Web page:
Professional development (PD) has been defined as facilitated teaching and learning experiences designed to enhance practitioners' knowledge, skills, and dispositions as well as their capacity to provide high-quality early learning experiences for young children. The purpose of this study was to use a framework from the National Professional Development Center on Inclusion (2008) to characterize key components of early childhood PD by conducting a descriptive systematic review of empirical literature. Two hundred fifty-six studies were identified that met specified inclusion criteria: (a) described a type of PD, (b) involved early childhood practitioners who were working with children birth through the age of 5 years, and (c) reported empirical evidence about PD outcomes for either early childhood practitioners or children. Findings revealed that studies typically included information about PD recipients, the topic or content focus of the PD, and the type of facilitated teaching and learning experiences provided. Seventy-four percent of the reviewed studies included systematic follow-up as a component of the facilitated teaching and learning experiences but limited information was provided about dose and fidelity of implementation of the follow-up. The review provides a descriptive characterization of the who, what, and how of early childhood PD. These data complement an emerging experimental intervention literature focused on second-generation PD research questions. We discuss the need to reach consensus about reporting key components of PD interventions to facilitate interpretations of relationships among PD interventions, improvements in practice, and desired child outcomes.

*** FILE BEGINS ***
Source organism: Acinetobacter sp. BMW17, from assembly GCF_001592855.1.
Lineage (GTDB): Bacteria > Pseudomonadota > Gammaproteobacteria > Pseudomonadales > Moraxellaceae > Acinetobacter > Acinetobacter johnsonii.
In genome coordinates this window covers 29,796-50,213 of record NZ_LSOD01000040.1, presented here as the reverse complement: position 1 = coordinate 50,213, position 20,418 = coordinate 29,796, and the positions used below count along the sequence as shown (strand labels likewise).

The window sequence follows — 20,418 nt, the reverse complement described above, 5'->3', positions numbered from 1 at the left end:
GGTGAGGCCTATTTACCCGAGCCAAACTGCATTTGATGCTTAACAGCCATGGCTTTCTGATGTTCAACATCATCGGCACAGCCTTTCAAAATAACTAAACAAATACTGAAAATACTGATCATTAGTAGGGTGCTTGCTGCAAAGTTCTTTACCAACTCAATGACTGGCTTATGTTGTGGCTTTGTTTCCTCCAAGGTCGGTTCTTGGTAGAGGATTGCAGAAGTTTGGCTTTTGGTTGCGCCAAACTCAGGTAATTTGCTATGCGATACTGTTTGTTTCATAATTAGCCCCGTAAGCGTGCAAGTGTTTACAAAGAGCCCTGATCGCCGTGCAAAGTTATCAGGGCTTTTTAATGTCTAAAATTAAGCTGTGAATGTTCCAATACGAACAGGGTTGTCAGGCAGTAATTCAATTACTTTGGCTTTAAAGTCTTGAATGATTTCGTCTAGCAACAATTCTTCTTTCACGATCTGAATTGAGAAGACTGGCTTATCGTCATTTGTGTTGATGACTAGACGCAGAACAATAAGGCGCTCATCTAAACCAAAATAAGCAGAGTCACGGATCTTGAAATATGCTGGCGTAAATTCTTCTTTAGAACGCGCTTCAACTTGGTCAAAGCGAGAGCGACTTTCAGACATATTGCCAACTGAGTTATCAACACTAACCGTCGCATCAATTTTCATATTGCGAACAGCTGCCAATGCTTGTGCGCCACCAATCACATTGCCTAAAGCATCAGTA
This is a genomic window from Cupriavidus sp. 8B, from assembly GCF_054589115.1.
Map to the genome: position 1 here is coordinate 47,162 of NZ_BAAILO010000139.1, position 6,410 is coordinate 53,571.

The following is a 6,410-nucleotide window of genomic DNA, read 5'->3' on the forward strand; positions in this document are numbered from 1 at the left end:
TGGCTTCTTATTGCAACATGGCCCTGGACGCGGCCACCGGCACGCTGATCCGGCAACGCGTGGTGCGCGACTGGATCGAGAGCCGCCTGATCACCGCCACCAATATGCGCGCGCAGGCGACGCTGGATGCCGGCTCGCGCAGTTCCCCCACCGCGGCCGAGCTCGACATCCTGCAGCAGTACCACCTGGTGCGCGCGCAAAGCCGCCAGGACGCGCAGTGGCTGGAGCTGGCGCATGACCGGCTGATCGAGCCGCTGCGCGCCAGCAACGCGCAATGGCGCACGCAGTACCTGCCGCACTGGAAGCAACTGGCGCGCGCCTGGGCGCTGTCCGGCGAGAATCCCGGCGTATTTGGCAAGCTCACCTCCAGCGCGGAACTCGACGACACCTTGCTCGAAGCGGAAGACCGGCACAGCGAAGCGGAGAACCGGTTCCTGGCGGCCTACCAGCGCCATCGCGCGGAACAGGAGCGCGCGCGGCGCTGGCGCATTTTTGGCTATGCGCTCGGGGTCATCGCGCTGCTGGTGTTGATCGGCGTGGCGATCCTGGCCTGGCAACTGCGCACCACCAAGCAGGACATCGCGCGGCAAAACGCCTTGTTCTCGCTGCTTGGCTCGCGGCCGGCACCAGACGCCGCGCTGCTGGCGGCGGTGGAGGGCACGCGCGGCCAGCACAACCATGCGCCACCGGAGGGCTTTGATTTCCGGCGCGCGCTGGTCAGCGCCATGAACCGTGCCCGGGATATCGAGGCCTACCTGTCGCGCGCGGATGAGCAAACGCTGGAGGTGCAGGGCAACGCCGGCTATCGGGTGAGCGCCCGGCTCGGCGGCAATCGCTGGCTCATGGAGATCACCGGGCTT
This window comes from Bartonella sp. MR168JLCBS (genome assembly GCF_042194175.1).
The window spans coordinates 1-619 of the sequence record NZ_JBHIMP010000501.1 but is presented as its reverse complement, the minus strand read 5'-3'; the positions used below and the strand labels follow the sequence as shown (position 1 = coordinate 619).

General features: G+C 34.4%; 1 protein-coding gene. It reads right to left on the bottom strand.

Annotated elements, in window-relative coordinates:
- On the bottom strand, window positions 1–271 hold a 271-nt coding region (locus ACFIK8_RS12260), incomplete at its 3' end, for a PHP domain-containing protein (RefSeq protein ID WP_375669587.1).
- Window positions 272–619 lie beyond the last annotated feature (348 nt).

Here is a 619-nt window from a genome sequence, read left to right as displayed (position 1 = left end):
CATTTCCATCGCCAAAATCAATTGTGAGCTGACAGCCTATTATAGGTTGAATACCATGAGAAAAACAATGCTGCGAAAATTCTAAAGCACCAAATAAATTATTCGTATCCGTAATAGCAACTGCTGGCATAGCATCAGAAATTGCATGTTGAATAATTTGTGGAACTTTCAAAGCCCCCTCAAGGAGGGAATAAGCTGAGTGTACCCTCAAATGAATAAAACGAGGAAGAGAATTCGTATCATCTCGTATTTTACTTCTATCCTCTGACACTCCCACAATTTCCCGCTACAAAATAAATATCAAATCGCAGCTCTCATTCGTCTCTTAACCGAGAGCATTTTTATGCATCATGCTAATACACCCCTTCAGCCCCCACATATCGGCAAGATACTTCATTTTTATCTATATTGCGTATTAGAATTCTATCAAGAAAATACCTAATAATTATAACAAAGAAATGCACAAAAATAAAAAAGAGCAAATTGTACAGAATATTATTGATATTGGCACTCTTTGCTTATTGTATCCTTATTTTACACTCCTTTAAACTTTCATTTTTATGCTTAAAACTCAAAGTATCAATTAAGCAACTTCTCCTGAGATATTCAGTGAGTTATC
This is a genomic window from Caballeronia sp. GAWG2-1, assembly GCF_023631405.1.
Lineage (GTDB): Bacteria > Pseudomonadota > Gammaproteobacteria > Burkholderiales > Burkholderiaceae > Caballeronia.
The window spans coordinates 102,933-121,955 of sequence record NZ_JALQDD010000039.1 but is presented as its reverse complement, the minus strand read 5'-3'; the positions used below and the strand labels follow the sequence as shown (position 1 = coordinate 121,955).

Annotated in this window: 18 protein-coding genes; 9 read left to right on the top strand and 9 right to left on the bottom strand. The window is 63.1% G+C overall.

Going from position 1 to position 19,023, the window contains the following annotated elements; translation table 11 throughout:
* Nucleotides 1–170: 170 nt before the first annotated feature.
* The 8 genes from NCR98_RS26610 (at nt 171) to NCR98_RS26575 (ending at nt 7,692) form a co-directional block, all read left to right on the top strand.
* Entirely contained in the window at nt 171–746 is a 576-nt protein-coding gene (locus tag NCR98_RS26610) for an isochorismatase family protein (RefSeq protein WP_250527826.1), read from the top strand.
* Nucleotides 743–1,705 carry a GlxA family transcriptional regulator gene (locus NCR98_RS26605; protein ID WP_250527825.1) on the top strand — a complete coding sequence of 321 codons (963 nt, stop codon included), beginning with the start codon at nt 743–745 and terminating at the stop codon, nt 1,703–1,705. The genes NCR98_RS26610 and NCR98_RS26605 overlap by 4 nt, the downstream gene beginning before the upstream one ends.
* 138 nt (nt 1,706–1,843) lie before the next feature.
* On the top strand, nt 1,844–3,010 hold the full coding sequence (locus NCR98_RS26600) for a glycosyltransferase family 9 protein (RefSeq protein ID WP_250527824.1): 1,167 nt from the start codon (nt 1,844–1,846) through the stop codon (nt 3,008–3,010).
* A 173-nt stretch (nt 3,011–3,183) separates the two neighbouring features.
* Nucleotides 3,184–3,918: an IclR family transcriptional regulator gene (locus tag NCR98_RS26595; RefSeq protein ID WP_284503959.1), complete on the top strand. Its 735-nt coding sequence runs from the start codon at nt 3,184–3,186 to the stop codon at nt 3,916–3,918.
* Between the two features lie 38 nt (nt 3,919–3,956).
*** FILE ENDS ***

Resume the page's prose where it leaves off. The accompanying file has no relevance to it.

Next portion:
Center for Excellence in Early Childhood Studies and School of Special Education, School Psychology, and Early Childhood Studies, University of Florida (Drs Snyder and McLaughlin, and Ms Pasia); Department of Special Education, Peabody College, Vanderbilt University (Drs Hemmeter and Kinder); and Schoenbaum Family Center, Ohio State University (Dr Meeker).
Correspondence: Patricia Snyder, PhD, Center for Excellence in Early Childhood Studies and School of Special Education, School Psychology, and Early Childhood Studies, University of Florida, Gainesville, FL 32611 (firstname.lastname@example.org).
Work reported in this manuscript was supported, in part, by grants from the Institute of Education Sciences to the University of Florida (R324A070008) and Vanderbilt University (R324A070212). No endorsement by the supporting agency should be inferred.
The authors declare no conflict of interest.